China and Japan fuelling massive rise in wellness spending by companies as they do more for employees’ health.
Companies are taking matters into their own hands as the third biggest economy in the world isn’t training up enough experts in artificial intelligence
Nissan is set to cut jobs worldwide in an attempt to reduce financial losses. The car giant has seen its worst results over the first half of the year.
Thanks to a recent law change, some of Japan's biggest employers are now targeting Southeast Asia labour markets for new recruits.
With a celebrity spokesperson leading the charge, the #kutoo movement is polarising Japan's workplace conversation.
A survey has found that almost half of Japanese towns and cities may not be properly equipped to provide for an influx of foreign workers.
The revelation that 3,400 employees were not paid overtime wages surfaced in an internal probe after the 2016 suicide of an overworked employee.
Foreign workers in Japan have grown more than three times over the past 10 years, according to data released by the government.
A majority of Japanese companies have no plan to strengthen corporate governance, despite the arrest of Nissan's chairman for alleged misconduct.
The majority of Japanese firms operating in Asia consider rising labour costs and the shortage of skilled labour as their top concerns.
The wide-spread error has resulted in an underpayment of unemployment benefits, in the range of billions of yen.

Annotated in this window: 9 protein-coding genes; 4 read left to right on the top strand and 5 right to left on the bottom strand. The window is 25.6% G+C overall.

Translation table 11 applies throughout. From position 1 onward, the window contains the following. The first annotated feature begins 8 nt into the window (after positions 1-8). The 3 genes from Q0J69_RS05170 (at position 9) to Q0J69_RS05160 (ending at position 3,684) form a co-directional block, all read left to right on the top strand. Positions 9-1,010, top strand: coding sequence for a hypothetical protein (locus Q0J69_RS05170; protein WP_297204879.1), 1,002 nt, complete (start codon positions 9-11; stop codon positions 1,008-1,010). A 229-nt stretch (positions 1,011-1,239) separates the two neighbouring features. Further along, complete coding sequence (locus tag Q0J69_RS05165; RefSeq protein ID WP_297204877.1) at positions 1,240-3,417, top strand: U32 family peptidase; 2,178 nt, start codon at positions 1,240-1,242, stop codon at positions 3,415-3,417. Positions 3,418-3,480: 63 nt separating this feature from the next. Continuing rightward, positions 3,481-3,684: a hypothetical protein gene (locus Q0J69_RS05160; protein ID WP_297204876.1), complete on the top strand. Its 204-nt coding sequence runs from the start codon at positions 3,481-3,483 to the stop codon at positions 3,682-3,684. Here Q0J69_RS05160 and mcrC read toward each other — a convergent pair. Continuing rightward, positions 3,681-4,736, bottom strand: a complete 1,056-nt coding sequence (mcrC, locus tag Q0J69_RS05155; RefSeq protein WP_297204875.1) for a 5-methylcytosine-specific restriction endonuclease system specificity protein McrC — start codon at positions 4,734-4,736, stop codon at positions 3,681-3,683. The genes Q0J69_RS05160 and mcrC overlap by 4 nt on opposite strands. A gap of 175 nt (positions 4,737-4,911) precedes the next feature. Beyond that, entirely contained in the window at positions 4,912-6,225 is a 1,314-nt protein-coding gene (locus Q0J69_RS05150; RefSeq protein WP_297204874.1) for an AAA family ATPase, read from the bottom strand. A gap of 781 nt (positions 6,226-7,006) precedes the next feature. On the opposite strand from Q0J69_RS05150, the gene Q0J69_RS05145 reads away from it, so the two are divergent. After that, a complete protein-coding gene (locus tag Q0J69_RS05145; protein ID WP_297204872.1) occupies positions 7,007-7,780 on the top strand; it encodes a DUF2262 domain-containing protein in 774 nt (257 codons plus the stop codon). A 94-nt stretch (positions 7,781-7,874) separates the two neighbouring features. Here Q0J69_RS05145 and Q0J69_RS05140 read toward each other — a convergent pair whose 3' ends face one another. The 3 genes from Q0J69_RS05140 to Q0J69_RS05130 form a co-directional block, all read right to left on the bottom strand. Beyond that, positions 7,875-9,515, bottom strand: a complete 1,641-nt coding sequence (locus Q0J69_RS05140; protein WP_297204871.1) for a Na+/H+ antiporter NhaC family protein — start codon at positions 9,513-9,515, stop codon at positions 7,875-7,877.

Japan’s biggest investment bank, Nomura Holdings, is looking to recoup losses on global financial markets.
The new policy will provide visas for blue collar foreign workers with skills in 14 industrial sectors, to address the nation’s manpower shortage.
At two of Japan's airline carriers, men are being wood for careers in the traditionally female-dominated profession of cabin crew.
The Japanese government is planning to set a cap on the recruitment of foreign workers in the country's nursing facilities.
Sharp has restructured its manufacturing base in Japan as it moves production of iPhone sensors to a Chinese plant owned by Foxconn.
Thousands of foreign intern have quit Japanese jobs in the last two years alone, and only a few want to continue working in the country.
Carlos Ghosn, who is also chairman and CEO of Renault, has been arrested by Japanese authorities for “significant acts of misconduct”.
The struggling Japanese corporation will be cutting 5% of its workforce over the next five years, in a bid to boost profitability.
Compared to Taiwan and the Middle East, a Vietnamese worker earned more working in Japan and South Korea in the 2010-2017 period.
Japan is expecting up to 340,000 foreign workers in the next five years in order to tackle the serious local talent shortage in the country.
Japanese firms keen on hiring highly motivated South Koreans organised a local recruitment event in the country.
Japan is looking to hire more workers, but is struggling to keep up with a shrinking working-age population in the country.
The Japanese ambassador to the Philippines says the country will open its doors to more Filipino workers, mainly to serve its aging population.
Proposed measures to mitigate problems of Japan's ageing population have not gone down well with some locals.
These traditional practices include lifetime employment and mass hiring of graduates, and are now thought to be oudated.
It is hoped that extending the retirement age will help people extend their lifespans and address the labour problems of an ageing population.
Japan is pushing through changes to ensure a far greater number of foreign talents are able to help reduce its domestic manpower shortages.
Despite the Japanese government's attempt to promote side hustling, neither employers nor employees are interested.
A new survey from one of Japan's largest unions has found that almost three quarters of Japan's service sector employee face harassment from customers.